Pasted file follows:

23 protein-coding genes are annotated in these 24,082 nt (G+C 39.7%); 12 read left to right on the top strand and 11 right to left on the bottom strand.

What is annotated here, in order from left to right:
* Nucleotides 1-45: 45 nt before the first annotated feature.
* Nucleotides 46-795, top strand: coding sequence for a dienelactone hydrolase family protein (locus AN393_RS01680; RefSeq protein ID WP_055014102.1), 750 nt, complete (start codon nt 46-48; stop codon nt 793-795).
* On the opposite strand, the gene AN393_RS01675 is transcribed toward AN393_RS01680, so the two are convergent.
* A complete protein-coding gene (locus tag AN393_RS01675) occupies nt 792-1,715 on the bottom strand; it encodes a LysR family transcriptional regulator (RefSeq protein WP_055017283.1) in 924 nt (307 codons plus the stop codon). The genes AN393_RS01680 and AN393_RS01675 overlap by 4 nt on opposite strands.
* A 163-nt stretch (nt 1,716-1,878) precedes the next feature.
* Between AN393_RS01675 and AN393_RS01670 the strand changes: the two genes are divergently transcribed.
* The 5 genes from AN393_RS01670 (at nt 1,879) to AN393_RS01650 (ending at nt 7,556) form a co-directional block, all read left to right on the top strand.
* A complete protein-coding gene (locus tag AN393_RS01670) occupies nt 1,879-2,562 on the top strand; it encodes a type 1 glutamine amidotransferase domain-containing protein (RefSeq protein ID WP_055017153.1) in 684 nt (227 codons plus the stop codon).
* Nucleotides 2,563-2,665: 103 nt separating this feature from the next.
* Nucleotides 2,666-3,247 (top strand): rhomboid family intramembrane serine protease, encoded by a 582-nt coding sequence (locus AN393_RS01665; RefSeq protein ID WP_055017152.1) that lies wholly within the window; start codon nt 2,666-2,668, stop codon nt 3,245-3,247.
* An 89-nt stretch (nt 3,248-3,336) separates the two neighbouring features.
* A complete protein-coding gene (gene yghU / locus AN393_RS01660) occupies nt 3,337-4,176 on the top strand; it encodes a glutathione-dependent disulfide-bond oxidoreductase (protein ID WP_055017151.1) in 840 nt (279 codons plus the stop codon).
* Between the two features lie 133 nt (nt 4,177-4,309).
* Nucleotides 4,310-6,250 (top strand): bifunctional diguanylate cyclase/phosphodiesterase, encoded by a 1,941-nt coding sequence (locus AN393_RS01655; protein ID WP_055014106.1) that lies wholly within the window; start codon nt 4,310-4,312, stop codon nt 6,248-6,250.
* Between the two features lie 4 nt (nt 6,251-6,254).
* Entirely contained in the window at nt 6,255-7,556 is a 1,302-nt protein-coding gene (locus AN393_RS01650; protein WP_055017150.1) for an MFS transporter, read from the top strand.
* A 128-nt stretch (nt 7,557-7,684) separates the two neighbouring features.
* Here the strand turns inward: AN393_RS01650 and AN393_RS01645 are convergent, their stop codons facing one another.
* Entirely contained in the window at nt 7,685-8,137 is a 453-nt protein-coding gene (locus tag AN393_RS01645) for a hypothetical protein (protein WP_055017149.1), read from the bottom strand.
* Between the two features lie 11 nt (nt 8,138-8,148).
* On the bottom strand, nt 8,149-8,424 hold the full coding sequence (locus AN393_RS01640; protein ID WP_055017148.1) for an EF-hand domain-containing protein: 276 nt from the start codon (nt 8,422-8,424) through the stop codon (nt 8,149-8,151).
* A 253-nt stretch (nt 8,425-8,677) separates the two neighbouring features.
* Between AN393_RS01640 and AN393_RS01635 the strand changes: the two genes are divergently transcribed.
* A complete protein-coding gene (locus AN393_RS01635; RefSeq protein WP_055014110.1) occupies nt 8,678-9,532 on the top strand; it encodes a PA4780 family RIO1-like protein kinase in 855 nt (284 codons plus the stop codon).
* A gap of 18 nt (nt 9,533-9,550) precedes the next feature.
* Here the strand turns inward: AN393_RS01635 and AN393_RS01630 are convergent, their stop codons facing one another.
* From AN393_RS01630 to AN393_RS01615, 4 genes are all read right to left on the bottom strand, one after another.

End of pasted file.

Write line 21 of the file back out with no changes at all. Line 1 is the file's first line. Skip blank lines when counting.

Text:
* Entirely contained in the window at nt 7,685-8,137 is a 453-nt protein-coding gene (locus tag AN393_RS01645) for a hypothetical protein (protein WP_055017149.1), read from the bottom strand.